The Middle East and WikiLeakes

Shortly before 6.30pm on Sunday night, the first cracks appeared in the dam. The largest ever leak of US government classified documents streamed out online, revealing never publicly seen details about Iran, North Korea, Afghanistan and Russia.

Throughout the week the stream became a torrent of information about how US diplomats and foreign governments see the world. According to these classified cables, Saudi Arabia wanted Washington to bomb Iran, the UK harbours “deep concerns about the safety and security of Pakistan’s nuclear weapons”, and Russia is considered a “virtual mafia state” with its president, Vladimir Putin, accused of amassing “illicit proceeds” from his time in office.

But perhaps most embarrassing for Hillary Clinton who, as US secretary of state, is ultimately responsible for the content of most of the cables released so far, was a cable that revealed Washington is running a spying campaign targeted at the secretary general, Ban Ki-moon and the rest of the UN leadership, as well as the permanent security council representatives from China, Russia, France and the UK.

Clinton has spent much of the week trying to justify the operation – which was looking for top UN officials’ passwords and credit card numbers , even DNA samples – to the press and in person to the UN secretary general.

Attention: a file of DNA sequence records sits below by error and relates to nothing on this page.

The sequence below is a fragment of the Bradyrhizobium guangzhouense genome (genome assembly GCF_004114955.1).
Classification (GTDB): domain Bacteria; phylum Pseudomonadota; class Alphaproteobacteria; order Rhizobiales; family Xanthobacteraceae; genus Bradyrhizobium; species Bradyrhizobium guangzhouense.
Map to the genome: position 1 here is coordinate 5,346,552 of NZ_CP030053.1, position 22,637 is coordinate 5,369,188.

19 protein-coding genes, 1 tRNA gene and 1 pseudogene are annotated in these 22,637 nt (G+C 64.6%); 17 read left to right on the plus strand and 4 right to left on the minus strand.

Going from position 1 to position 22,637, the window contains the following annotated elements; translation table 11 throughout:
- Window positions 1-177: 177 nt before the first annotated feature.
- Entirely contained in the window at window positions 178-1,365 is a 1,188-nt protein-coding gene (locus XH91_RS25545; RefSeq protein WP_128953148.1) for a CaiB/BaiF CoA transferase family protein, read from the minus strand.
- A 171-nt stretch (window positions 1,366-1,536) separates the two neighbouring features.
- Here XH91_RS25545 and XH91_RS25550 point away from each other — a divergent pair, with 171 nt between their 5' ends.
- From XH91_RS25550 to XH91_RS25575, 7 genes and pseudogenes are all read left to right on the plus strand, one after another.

As startling as the exposés were – the Saudi king urging America “to cut off the head of the snake”, to launch a military attack on Iran’s nuclear programme – it was as much the sense of a curtain lifting to reveal the world leaders not as wizards but as all too human, and that the private positions of those in power were often diametrically opposed to what they said in public, that made the cables so gripping – and perhaps so dangerous.

Clinton’s immediate reaction was to strongly condemn the leak and say that “every country, including the US, must be able to have honest, private dialogue with other countries … When someone breaches that trust, we are the worse off for it.”

Former presidential candidate, the Republican Mike Huckabee called for the execution of Bradley Manning, the 23-year-old US army intelligence analyst who is in custody at a military base in Virginia, facing trial for downloading the files while on duty in Iraq.


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